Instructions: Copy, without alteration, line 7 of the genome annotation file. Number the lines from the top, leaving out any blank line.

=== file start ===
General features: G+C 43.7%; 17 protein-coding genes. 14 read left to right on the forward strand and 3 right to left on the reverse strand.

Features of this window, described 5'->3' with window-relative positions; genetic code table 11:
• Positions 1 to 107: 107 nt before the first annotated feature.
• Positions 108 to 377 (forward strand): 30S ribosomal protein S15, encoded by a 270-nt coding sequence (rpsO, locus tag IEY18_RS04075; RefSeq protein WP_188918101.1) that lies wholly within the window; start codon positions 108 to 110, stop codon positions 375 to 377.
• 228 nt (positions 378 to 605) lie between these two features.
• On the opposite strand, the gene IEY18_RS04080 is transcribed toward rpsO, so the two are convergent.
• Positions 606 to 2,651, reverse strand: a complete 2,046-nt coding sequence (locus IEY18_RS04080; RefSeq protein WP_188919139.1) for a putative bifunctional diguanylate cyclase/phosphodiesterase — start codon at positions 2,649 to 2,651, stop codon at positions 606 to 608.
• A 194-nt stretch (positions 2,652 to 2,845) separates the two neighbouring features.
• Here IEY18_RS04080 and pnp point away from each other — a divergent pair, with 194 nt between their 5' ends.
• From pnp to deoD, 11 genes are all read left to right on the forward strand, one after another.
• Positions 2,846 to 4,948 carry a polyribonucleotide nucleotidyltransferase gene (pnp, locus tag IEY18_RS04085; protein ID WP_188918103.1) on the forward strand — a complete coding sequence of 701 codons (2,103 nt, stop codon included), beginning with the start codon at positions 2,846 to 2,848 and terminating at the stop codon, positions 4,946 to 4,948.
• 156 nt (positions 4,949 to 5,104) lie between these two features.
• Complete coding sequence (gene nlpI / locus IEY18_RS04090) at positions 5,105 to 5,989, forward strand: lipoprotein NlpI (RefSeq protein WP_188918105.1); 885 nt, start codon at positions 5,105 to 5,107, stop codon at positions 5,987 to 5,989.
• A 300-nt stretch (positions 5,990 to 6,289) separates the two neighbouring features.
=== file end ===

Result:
• Positions 606 to 2,651, reverse strand: a complete 2,046-nt coding sequence (locus IEY18_RS04080; RefSeq protein WP_188919139.1) for a putative bifunctional diguanylate cyclase/phosphodiesterase — start codon at positions 2,649 to 2,651, stop codon at positions 606 to 608.